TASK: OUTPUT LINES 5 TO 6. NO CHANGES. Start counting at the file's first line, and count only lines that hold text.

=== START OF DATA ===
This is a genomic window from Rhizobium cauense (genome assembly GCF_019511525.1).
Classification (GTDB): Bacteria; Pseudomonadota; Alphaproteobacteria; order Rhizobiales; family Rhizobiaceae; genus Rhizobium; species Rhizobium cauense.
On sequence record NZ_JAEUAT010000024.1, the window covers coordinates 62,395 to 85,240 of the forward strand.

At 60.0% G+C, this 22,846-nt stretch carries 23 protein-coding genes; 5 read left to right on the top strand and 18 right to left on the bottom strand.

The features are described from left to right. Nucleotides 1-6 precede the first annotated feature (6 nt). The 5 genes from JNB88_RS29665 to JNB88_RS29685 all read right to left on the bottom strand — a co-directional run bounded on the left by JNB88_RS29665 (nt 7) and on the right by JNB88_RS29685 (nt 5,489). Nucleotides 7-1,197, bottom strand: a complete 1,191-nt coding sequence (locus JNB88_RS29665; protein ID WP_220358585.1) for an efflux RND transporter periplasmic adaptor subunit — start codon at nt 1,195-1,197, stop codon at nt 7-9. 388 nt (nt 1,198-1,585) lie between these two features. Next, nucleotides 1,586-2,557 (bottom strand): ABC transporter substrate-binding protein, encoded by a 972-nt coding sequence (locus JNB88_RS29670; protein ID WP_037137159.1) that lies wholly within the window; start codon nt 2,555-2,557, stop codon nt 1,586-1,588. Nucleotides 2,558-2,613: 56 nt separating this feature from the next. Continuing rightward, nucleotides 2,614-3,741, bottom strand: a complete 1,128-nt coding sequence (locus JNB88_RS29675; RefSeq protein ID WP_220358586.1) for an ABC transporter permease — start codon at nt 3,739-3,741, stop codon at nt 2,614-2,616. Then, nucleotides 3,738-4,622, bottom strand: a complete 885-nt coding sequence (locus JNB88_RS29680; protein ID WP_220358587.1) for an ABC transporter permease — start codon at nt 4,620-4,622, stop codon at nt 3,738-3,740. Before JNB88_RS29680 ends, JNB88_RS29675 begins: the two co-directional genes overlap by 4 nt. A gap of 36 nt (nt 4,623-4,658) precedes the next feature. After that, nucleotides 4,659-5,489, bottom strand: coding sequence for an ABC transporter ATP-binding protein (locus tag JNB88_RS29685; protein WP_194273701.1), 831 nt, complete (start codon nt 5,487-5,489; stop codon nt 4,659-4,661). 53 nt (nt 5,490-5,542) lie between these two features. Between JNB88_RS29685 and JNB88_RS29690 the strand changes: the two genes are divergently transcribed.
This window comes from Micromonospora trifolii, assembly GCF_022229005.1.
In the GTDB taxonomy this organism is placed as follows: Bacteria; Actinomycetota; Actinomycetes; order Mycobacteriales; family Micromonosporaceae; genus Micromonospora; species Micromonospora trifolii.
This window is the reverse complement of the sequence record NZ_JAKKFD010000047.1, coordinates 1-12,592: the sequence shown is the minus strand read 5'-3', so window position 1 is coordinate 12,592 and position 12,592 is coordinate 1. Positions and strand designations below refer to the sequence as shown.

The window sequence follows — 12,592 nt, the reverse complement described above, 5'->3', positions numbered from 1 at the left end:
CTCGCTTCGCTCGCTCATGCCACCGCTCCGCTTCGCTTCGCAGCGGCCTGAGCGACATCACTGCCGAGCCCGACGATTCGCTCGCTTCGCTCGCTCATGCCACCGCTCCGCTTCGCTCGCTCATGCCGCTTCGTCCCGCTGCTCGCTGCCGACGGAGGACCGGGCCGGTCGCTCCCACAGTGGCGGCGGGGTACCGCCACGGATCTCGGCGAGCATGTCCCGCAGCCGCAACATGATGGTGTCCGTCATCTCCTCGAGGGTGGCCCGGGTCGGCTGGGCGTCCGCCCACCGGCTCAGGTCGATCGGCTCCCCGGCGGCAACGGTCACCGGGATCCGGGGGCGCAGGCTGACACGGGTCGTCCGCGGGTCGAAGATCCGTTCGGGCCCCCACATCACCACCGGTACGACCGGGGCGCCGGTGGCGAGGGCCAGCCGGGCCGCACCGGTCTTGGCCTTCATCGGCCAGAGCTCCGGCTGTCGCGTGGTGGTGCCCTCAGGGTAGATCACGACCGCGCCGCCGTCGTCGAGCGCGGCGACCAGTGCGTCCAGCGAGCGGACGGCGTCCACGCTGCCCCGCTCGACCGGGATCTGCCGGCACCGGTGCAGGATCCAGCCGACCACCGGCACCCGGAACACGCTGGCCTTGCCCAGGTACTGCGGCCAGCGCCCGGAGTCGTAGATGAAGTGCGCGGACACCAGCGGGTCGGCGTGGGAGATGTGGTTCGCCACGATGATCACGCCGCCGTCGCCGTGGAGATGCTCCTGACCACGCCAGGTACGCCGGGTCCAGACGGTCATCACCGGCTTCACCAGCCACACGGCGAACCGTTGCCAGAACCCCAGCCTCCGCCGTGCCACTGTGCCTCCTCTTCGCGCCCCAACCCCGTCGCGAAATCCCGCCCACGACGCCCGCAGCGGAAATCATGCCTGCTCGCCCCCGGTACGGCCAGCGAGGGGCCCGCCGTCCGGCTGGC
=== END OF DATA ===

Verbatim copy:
The features are described from left to right. Nucleotides 1-6 precede the first annotated feature (6 nt). The 5 genes from JNB88_RS29665 to JNB88_RS29685 all read right to left on the bottom strand — a co-directional run bounded on the left by JNB88_RS29665 (nt 7) and on the right by JNB88_RS29685 (nt 5,489). Nucleotides 7-1,197, bottom strand: a complete 1,191-nt coding sequence (locus JNB88_RS29665; protein ID WP_220358585.1) for an efflux RND transporter periplasmic adaptor subunit — start codon at nt 1,195-1,197, stop codon at nt 7-9. 388 nt (nt 1,198-1,585) lie between these two features. Next, nucleotides 1,586-2,557 (bottom strand): ABC transporter substrate-binding protein, encoded by a 972-nt coding sequence (locus JNB88_RS29670; protein ID WP_037137159.1) that lies wholly within the window; start codon nt 2,555-2,557, stop codon nt 1,586-1,588. Nucleotides 2,558-2,613: 56 nt separating this feature from the next. Continuing rightward, nucleotides 2,614-3,741, bottom strand: a complete 1,128-nt coding sequence (locus JNB88_RS29675; RefSeq protein ID WP_220358586.1) for an ABC transporter permease — start codon at nt 3,739-3,741, stop codon at nt 2,614-2,616. Then, nucleotides 3,738-4,622, bottom strand: a complete 885-nt coding sequence (locus JNB88_RS29680; protein ID WP_220358587.1) for an ABC transporter permease — start codon at nt 4,620-4,622, stop codon at nt 3,738-3,740. Before JNB88_RS29680 ends, JNB88_RS29675 begins: the two co-directional genes overlap by 4 nt. A gap of 36 nt (nt 4,623-4,658) precedes the next feature. After that, nucleotides 4,659-5,489, bottom strand: coding sequence for an ABC transporter ATP-binding protein (locus tag JNB88_RS29685; protein WP_194273701.1), 831 nt, complete (start codon nt 5,487-5,489; stop codon nt 4,659-4,661). 53 nt (nt 5,490-5,542) lie between these two features. Between JNB88_RS29685 and JNB88_RS29690 the strand changes: the two genes are divergently transcribed.
This window comes from Micromonospora trifolii, assembly GCF_022229005.1.